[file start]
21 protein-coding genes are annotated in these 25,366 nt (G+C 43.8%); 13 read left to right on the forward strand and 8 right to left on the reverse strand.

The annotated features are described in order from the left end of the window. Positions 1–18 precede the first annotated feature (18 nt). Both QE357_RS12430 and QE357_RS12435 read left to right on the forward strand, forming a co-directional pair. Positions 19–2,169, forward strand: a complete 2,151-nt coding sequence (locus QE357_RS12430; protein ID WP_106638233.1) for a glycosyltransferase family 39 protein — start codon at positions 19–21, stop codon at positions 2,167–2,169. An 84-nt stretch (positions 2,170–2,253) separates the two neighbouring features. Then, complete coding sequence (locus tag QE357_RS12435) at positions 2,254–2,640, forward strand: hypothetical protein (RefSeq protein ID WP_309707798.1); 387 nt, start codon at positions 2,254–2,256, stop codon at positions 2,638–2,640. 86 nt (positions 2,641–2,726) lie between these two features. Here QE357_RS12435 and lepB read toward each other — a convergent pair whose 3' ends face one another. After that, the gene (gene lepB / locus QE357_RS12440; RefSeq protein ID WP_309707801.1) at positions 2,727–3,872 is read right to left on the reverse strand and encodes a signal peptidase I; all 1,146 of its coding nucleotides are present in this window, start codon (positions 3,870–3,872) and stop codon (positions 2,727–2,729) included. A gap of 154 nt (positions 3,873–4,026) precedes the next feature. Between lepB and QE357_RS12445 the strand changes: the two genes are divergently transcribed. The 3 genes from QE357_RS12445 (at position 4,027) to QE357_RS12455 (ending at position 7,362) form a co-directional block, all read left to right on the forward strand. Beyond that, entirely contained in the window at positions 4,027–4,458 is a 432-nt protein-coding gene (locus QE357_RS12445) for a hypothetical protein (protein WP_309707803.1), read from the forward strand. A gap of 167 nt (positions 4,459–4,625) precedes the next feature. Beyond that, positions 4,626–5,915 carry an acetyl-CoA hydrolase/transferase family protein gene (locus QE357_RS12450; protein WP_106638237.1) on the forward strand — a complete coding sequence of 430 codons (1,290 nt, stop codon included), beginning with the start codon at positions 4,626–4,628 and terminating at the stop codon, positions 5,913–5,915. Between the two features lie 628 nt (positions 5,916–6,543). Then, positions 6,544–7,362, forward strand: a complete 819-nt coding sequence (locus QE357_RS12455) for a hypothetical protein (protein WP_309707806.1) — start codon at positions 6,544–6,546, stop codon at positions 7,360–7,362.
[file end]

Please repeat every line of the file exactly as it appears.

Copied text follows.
21 protein-coding genes are annotated in these 25,366 nt (G+C 43.8%); 13 read left to right on the forward strand and 8 right to left on the reverse strand.

The annotated features are described in order from the left end of the window. Positions 1–18 precede the first annotated feature (18 nt). Both QE357_RS12430 and QE357_RS12435 read left to right on the forward strand, forming a co-directional pair. Positions 19–2,169, forward strand: a complete 2,151-nt coding sequence (locus QE357_RS12430; protein ID WP_106638233.1) for a glycosyltransferase family 39 protein — start codon at positions 19–21, stop codon at positions 2,167–2,169. An 84-nt stretch (positions 2,170–2,253) separates the two neighbouring features. Then, complete coding sequence (locus tag QE357_RS12435) at positions 2,254–2,640, forward strand: hypothetical protein (RefSeq protein ID WP_309707798.1); 387 nt, start codon at positions 2,254–2,256, stop codon at positions 2,638–2,640. 86 nt (positions 2,641–2,726) lie between these two features. Here QE357_RS12435 and lepB read toward each other — a convergent pair whose 3' ends face one another. After that, the gene (gene lepB / locus QE357_RS12440; RefSeq protein ID WP_309707801.1) at positions 2,727–3,872 is read right to left on the reverse strand and encodes a signal peptidase I; all 1,146 of its coding nucleotides are present in this window, start codon (positions 3,870–3,872) and stop codon (positions 2,727–2,729) included. A gap of 154 nt (positions 3,873–4,026) precedes the next feature. Between lepB and QE357_RS12445 the strand changes: the two genes are divergently transcribed. The 3 genes from QE357_RS12445 (at position 4,027) to QE357_RS12455 (ending at position 7,362) form a co-directional block, all read left to right on the forward strand. Beyond that, entirely contained in the window at positions 4,027–4,458 is a 432-nt protein-coding gene (locus QE357_RS12445) for a hypothetical protein (protein WP_309707803.1), read from the forward strand. A gap of 167 nt (positions 4,459–4,625) precedes the next feature. Beyond that, positions 4,626–5,915 carry an acetyl-CoA hydrolase/transferase family protein gene (locus QE357_RS12450; protein WP_106638237.1) on the forward strand — a complete coding sequence of 430 codons (1,290 nt, stop codon included), beginning with the start codon at positions 4,626–4,628 and terminating at the stop codon, positions 5,913–5,915. Between the two features lie 628 nt (positions 5,916–6,543). Then, positions 6,544–7,362, forward strand: a complete 819-nt coding sequence (locus QE357_RS12455) for a hypothetical protein (protein WP_309707806.1) — start codon at positions 6,544–6,546, stop codon at positions 7,360–7,362.